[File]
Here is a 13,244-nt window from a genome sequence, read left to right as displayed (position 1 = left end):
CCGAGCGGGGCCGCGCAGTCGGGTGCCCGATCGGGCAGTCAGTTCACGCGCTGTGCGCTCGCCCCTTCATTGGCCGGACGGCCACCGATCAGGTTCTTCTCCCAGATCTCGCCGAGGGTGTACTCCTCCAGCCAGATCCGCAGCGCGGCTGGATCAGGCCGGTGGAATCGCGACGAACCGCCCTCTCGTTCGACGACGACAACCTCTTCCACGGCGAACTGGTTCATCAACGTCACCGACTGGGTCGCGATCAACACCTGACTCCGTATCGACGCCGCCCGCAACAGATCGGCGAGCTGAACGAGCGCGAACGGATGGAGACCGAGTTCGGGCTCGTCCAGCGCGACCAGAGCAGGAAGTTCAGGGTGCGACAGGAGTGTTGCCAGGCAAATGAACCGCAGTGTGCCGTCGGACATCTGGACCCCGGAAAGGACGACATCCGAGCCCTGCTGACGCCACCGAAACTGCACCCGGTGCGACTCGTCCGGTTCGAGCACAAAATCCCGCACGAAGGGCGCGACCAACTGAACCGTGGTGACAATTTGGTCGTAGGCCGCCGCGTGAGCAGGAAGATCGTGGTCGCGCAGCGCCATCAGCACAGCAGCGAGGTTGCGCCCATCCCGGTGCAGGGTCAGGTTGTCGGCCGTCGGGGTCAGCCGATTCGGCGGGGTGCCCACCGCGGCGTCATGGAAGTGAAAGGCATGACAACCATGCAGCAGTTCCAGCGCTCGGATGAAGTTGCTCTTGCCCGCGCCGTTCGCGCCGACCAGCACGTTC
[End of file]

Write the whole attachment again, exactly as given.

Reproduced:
Here is a 13,244-nt window from a genome sequence, read left to right as displayed (position 1 = left end):
CCGAGCGGGGCCGCGCAGTCGGGTGCCCGATCGGGCAGTCAGTTCACGCGCTGTGCGCTCGCCCCTTCATTGGCCGGACGGCCACCGATCAGGTTCTTCTCCCAGATCTCGCCGAGGGTGTACTCCTCCAGCCAGATCCGCAGCGCGGCTGGATCAGGCCGGTGGAATCGCGACGAACCGCCCTCTCGTTCGACGACGACAACCTCTTCCACGGCGAACTGGTTCATCAACGTCACCGACTGGGTCGCGATCAACACCTGACTCCGTATCGACGCCGCCCGCAACAGATCGGCGAGCTGAACGAGCGCGAACGGATGGAGACCGAGTTCGGGCTCGTCCAGCGCGACCAGAGCAGGAAGTTCAGGGTGCGACAGGAGTGTTGCCAGGCAAATGAACCGCAGTGTGCCGTCGGACATCTGGACCCCGGAAAGGACGACATCCGAGCCCTGCTGACGCCACCGAAACTGCACCCGGTGCGACTCGTCCGGTTCGAGCACAAAATCCCGCACGAAGGGCGCGACCAACTGAACCGTGGTGACAATTTGGTCGTAGGCCGCCGCGTGAGCAGGAAGATCGTGGTCGCGCAGCGCCATCAGCACAGCAGCGAGGTTGCGCCCATCCCGGTGCAGGGTCAGGTTGTCGGCCGTCGGGGTCAGCCGATTCGGCGGGGTGCCCACCGCGGCGTCATGGAAGTGAAAGGCATGACAACCATGCAGCAGTTCCAGCGCTCGGATGAAGTTGCTCTTGCCCGCGCCGTTCGCGCCGACCAGCACGTTC